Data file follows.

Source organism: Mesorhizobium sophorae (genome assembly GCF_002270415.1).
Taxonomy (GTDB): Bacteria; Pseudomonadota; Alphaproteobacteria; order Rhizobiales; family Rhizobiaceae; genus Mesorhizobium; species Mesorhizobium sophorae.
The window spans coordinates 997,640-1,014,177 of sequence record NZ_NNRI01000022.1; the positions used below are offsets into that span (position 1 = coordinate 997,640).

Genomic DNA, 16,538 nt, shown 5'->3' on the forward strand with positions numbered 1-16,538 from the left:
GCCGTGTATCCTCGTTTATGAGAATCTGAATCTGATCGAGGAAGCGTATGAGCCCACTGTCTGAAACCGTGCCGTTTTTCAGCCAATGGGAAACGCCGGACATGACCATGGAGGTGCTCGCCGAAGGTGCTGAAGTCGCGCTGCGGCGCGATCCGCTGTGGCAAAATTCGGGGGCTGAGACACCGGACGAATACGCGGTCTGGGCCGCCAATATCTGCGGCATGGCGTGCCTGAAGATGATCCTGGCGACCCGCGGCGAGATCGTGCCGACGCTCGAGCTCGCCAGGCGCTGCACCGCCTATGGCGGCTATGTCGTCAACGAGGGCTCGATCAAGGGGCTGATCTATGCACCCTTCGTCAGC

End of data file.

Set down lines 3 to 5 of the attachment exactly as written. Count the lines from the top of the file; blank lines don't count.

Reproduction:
The window spans coordinates 997,640-1,014,177 of sequence record NZ_NNRI01000022.1; the positions used below are offsets into that span (position 1 = coordinate 997,640).

Genomic DNA, 16,538 nt, shown 5'->3' on the forward strand with positions numbered 1-16,538 from the left:
GCCGTGTATCCTCGTTTATGAGAATCTGAATCTGATCGAGGAAGCGTATGAGCCCACTGTCTGAAACCGTGCCGTTTTTCAGCCAATGGGAAACGCCGGACATGACCATGGAGGTGCTCGCCGAAGGTGCTGAAGTCGCGCTGCGGCGCGATCCGCTGTGGCAAAATTCGGGGGCTGAGACACCGGACGAATACGCGGTCTGGGCCGCCAATATCTGCGGCATGGCGTGCCTGAAGATGATCCTGGCGACCCGCGGCGAGATCGTGCCGACGCTCGAGCTCGCCAGGCGCTGCACCGCCTATGGCGGCTATGTCGTCAACGAGGGCTCGATCAAGGGGCTGATCTATGCACCCTTCGTCAGC